Despite the technological and scientific advancements of the 21st century, there are a lot of things we still don't know about Earth and its inhabitants.

For instance, there are 55 known species of our fuzzy tarantula friends, and yet a new study revealed that there are 14 more species of these spiders in southwestern United States.

One of these new species is named after country singer Johnny Cash, aptly named because it is as charismatic, dark and brooding as the superstar, researchers said.

Dr. Chris Hamilton, the study's lead author, said what was remarkable about the discovery of these new spider species is that they live in our very own backyard, but we still don't know much about the diversity of species on the planet.

Why Little Is Known About New Spider Species

Tarantulas, genus Aphonopelma, are among the most unique spider species in the country. They are distinctive because of the extreme size differences to which they grow. Some reach six inches in leg span, while some can fit on the face of an American coin.

Hamilton said one of the reasons that we don't know much about new spider species is that identifying them is a difficult job.

It's apparently really difficult to distinguish which spiders were of the same kind. Prior to the study, some of the spiders were poorly-defined and were considered to belong to the same species.

Hamilton said what they want people to know and understand is the fact that taxonomic research involves a lot of people, time and funding to deeply understand the diversity of species on Earth.

To figure out modern species of spiders, Hamilton and his colleagues evaluated about 3,000 tarantulas in southwestern U.S. for more than 10 years.

Aside from just distinguishing spiders' physical features, researchers took note of the animals' anatomy, behavior, distribution and genetic data. The team found that there are 29 Aphonopelma species in the U.S., of which 14 are new to science.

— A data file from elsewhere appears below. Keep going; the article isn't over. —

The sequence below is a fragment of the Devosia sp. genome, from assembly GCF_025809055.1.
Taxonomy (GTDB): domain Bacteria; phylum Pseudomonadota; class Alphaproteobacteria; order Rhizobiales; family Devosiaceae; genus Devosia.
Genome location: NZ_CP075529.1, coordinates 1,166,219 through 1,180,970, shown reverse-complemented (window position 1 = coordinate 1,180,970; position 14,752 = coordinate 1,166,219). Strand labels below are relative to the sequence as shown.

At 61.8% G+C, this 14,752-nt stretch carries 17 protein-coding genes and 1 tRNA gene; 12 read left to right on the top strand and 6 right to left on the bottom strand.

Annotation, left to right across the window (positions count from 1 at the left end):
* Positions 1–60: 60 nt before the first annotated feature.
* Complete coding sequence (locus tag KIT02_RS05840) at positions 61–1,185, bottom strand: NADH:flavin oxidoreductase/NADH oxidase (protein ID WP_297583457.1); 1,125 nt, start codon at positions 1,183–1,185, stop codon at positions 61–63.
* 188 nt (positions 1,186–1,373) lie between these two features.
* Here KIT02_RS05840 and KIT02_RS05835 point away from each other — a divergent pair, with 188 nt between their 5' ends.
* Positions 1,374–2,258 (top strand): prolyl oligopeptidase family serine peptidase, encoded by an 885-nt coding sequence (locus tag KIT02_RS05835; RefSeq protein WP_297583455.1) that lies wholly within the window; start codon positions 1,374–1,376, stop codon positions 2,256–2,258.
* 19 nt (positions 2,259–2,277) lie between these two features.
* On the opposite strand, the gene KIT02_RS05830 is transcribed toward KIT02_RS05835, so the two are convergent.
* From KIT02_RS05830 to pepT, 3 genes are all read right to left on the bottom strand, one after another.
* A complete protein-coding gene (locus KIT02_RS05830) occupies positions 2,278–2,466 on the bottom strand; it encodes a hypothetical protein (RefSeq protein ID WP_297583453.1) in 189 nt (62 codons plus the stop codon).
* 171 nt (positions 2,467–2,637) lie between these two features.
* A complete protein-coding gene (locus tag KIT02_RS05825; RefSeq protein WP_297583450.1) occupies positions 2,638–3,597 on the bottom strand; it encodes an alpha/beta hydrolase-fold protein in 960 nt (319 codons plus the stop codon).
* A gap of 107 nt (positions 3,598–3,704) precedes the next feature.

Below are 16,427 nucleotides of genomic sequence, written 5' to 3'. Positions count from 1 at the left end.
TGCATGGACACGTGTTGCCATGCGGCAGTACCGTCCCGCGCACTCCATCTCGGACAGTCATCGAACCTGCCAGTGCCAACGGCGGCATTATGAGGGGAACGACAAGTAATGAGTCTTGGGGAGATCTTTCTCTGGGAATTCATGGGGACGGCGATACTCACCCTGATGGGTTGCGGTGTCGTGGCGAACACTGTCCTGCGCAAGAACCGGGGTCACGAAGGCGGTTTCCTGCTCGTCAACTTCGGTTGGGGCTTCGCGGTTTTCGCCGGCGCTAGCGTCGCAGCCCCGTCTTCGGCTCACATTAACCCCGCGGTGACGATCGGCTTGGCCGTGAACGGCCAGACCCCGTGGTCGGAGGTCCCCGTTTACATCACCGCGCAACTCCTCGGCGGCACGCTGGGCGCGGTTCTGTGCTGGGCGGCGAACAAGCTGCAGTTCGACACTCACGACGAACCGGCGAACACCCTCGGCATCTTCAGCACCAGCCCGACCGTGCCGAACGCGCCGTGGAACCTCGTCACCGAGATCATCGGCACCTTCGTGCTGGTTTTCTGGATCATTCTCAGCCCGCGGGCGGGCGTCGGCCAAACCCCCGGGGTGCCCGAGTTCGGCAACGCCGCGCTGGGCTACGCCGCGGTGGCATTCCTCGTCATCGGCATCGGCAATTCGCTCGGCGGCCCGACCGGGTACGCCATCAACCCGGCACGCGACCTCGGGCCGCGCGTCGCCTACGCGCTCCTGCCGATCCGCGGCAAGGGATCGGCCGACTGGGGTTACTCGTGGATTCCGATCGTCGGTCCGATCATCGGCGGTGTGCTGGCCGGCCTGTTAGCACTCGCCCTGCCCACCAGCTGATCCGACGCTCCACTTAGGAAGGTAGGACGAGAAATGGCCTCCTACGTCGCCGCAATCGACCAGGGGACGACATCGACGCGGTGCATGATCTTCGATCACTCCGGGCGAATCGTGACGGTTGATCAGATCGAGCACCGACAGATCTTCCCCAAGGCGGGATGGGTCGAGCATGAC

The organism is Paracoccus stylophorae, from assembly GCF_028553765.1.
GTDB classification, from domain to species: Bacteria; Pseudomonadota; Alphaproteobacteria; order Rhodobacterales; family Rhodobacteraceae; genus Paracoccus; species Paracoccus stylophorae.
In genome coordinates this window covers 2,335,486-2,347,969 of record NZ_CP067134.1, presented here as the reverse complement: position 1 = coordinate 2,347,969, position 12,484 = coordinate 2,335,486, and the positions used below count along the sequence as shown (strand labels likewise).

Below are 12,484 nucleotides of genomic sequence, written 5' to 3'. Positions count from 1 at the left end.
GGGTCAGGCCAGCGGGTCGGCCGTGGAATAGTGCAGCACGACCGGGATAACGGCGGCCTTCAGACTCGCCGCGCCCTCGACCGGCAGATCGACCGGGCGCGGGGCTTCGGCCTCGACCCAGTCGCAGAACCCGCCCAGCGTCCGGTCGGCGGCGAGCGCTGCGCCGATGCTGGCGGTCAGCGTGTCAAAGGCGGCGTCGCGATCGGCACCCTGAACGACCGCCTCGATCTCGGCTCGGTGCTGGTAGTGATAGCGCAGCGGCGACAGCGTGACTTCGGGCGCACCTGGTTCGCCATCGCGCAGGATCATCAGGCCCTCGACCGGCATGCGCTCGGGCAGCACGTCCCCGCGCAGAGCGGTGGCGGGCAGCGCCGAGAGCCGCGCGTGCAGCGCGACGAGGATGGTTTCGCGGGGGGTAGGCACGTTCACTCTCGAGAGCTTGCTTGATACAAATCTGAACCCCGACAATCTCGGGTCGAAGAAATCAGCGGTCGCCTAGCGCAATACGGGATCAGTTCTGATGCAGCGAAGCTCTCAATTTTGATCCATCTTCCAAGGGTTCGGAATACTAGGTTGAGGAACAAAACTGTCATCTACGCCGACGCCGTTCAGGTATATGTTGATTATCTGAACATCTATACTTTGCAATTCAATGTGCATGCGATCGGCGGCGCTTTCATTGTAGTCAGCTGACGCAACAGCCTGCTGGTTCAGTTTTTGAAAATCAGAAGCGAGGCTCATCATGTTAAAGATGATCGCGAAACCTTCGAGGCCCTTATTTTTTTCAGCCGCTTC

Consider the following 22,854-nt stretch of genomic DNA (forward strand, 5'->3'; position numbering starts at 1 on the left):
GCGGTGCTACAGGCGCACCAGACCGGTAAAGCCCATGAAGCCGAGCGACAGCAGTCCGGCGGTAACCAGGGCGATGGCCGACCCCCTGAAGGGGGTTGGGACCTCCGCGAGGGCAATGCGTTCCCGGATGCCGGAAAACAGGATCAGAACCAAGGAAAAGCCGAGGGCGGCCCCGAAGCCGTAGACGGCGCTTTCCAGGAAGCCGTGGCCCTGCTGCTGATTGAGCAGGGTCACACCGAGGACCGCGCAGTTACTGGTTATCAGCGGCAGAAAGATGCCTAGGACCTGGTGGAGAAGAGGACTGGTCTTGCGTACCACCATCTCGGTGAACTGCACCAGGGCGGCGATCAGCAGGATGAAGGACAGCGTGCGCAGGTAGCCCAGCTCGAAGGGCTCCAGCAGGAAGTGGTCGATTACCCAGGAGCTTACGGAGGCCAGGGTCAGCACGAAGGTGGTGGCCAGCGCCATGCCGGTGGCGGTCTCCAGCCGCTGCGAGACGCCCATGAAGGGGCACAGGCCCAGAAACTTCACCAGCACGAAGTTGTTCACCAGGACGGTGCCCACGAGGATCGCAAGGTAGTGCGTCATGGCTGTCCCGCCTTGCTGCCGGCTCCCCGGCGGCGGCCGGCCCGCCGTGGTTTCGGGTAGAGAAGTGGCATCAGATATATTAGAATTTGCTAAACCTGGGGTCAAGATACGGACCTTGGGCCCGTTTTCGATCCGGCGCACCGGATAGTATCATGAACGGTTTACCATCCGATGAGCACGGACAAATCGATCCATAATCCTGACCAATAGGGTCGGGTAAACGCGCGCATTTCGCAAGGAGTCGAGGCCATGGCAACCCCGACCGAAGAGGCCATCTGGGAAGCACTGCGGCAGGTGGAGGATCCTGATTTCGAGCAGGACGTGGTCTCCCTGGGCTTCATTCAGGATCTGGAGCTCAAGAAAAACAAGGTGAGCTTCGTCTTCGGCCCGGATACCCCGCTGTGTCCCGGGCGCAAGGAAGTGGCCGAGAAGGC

The 'Man In Black'

One of these species is the Aphonophelma johnnycashi which were found near the famous Folsom Prison in California. The place is widely-known because of Johnny Cash's song called "Folsom Prison Blues."

It's also because mature males of this species have generally black coloration, and thus it pays homage to the musician's clothing style. Cash is often referred to as the "man in black."

"It immediately fit," said Hamilton.

With the others, however, scientists employed a different method of naming them. Some were named after the place they were found, such as A. mojave, A. superstitionense and A. saguaro.

There was one spider species named as A. moellendorfii. Hamilton said this was to commemorate Dave Moellenderof, his fellow arachnologist who introduced him to the distribution of tarantula in Texas and supported his interest in them.

Meanwhile, Hamilton believes that by naming a new spider species after a well-known icon will ignite public interest in these critters. He said their work isn't about scoring naming rights, earning money or becoming famous themselves.

"We do it because we love what we do," said Hamilton. "We really love the organisms, and we want to know what's here on Earth and what their relationships are."

Their findings are featured in the journal ZooKeys.

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